Sunday Thoughts - Why NFTs will become big
NFTs are probably one of the most hyped topics in the space right now.
But what is behind the hype? Is the whole thing just a bubble, or is there more to it?
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Over the week, I've been thinking about that, and I'd like to share my thoughts with you about this topic. In that sense, welcome to a new episode of "Sunday Thoughts".
NFTs seemed suspicious to me at first. Why? I couldn't do anything with this topic. I'm not interested in video games, nor do I understand that people pay thousands of dollars for digital cat pictures. I am not kidding; somebody paid that amount of money for a digital cat picture.
But then I started to get more involved with the topic.
What you have to know: In my childhood, I was the stereotype of a German boy. My day started with thinking about football (football=soccer) and ended with a game of FIFA10 on my PS3.
Especially interesting was the time of the World Cup and European Championship. At that time, you could get Panini stickers at the gas stations in the city, at which point I probably spent several hundred Euros for various football stickers throughout my childhood. For some reason, I was fascinated by the pictures of my favorite players, and just the thought of filling up my collection booklet did not let me sleep at night. I was not even the only one with this hobby. Hundreds, no thousands of children, all over Germany, exchanged different stickers back and forth. For us, they had a value, even though they were just paper.
It was also not an option to copy the stickers in the next internet cafe because they would not be original and worthless.
So far, so good, but what does that have to do with NFTs?
Well, NFTs work on the same principle, only much more abstract and better. NFTs can be all possible objects that can get tokenized and made unique using computer code; for example football cards. As already mentioned, I am not the guy who sits in front of a computer playing video games the whole night; however, I am interested in football.
Football was the reason why Sorare was so interesting to me.
Sorare is a kind of a fantasy football league where users can set up a team every weekend. The players for each team are collectible cards that are connected to the real world. So, if a given player scores a hattrick on Saturday, he earns many points for your team. However, single-player cards have different values. At first, every player who joins the league gets ten white cards for free. They are not very valuable because they are not rare or so. More importantly, the cards only have a parameter of 2.2 to 2.6. This means that if one of your players has a fantastic weekend and f.e. collects seven points, these points only get multiplied by 2.2 or 2.4. If you have the same player as a rare card (red), super rare card (blue) or unique (black), the parameters are way higher. A player as a black card f.e collects points with a parameter of 21.6 even though the players themselves are the same; only the cards are different.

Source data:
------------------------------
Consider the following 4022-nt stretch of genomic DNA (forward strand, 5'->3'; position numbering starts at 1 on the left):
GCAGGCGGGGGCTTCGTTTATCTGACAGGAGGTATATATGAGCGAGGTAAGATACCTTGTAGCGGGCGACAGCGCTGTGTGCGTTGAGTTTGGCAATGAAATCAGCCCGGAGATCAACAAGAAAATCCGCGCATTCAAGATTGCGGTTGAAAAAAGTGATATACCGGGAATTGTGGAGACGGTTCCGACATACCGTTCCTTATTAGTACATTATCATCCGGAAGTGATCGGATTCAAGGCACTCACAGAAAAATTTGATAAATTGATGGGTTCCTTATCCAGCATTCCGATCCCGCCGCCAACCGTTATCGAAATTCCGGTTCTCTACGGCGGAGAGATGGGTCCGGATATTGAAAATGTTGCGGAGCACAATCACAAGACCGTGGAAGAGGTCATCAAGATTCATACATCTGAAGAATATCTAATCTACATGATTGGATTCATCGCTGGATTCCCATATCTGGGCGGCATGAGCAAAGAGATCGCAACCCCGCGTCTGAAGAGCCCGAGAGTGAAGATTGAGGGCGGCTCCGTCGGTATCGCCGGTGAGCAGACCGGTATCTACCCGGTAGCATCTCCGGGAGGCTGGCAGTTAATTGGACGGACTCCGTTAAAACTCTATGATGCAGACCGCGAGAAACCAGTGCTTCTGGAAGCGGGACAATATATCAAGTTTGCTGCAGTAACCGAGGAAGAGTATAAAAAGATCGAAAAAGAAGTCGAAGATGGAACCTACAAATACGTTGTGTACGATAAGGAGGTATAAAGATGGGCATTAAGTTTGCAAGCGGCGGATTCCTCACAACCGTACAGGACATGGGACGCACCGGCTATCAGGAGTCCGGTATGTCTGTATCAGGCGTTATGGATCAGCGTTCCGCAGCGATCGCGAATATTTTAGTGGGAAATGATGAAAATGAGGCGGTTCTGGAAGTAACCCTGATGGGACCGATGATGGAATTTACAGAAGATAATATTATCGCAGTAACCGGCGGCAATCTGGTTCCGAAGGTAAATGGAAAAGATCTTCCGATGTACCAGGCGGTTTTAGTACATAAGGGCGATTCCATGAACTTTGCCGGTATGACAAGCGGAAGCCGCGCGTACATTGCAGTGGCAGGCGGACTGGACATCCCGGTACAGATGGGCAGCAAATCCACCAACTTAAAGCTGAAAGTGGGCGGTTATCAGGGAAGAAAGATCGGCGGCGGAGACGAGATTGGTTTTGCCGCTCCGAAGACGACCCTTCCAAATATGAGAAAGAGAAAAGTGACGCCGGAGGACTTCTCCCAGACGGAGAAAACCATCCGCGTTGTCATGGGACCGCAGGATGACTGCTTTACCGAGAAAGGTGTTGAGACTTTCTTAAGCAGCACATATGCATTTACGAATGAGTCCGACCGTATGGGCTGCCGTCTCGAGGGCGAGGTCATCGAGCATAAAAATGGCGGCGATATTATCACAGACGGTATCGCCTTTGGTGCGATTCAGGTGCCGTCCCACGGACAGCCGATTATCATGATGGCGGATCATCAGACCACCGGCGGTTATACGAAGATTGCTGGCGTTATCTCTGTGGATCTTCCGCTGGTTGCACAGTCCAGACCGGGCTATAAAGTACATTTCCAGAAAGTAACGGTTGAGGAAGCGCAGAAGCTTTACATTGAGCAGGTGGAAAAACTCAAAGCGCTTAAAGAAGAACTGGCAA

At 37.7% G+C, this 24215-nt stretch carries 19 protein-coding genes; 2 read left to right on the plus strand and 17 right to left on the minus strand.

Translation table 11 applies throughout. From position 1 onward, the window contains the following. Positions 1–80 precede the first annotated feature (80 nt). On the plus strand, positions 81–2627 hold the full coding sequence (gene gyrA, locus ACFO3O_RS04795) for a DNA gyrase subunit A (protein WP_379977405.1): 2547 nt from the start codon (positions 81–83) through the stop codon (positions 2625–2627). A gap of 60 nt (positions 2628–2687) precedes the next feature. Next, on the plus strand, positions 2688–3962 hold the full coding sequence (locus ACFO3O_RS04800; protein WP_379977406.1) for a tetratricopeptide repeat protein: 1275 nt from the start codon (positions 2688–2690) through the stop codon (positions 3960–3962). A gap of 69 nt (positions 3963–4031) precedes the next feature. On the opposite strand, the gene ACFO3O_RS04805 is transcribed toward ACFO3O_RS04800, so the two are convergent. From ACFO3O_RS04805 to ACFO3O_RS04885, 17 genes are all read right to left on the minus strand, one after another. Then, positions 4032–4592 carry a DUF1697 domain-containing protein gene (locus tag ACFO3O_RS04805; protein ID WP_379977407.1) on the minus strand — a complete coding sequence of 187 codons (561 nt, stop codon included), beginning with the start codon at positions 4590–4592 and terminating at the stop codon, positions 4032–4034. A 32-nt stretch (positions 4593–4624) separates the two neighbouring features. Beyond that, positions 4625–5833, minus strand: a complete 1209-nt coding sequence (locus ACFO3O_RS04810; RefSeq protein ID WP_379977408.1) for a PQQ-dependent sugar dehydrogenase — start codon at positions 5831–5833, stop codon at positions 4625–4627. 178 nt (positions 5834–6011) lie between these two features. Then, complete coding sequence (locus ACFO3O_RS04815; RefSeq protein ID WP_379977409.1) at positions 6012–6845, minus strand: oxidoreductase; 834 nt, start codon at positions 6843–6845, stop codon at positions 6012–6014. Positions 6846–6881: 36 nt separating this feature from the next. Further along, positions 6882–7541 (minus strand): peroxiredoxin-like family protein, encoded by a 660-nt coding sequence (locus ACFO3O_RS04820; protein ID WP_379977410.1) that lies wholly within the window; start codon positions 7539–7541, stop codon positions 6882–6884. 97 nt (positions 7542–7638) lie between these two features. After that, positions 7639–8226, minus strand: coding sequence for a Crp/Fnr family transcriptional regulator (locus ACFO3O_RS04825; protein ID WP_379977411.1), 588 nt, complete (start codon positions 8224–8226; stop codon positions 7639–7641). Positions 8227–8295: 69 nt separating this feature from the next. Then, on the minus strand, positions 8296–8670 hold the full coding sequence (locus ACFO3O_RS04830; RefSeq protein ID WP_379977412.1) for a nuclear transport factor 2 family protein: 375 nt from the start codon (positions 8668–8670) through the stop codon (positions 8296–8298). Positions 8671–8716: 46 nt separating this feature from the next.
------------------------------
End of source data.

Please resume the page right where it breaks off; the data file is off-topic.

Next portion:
The more points your team earns, the higher you end up in a given league table. Therefore, users can get rewarded with prizes if they win the league. If a user wins the league, he can win more special cards or even Ether.
In simple words: The higher your card levels are, the higher are your chances of winning valuable prizes.
Nonetheless, this is not even the best part. When I was a child collecting football stickers, there was one problem that came up every time! As soon as a tournament or championship ended, the stickers lost their value. Nobody was collecting stickers of the World Cup 2010 in 2011, even though everybody spent a lot of money on this hobby. The printing companies created new stickers or cards for different tournaments and championships, and everything got started again.
However, this is a problem that Sorare tackles. You can set your player cards up as long as they are active even though they change their clubs. So, if you buy a 17 years old goalkeeper, you can be sure that this player's card can earn you points for the next sixteen years!
In addition to that, it is essential to mention how big the industry of football is. Even today, some people spend hundreds of Euros every year to buy special cards on FIFA Ultimate Team. Sorare could be way more attractive because gamers could begin seeing their teams more as an investment than just as a random computer game.
Precisely this is what I learned this week. Even today, the gaming industry is enormous and now imagine if gaming becomes a kind of investment strategy due to NFTs. Price tags for NFTs in different games could skyrocket; however, this is only one side of the story.
To conclude, nearly everything could get tokenized, making some objects more resilient against fakes. NFTs could make digital IDs, artwork, certificates, and many more things possible. So, NFTs are much more than just collectible computer game items.
Their potential is endless.
All information presented above is for educational purposes only and should not be taken as investment advice.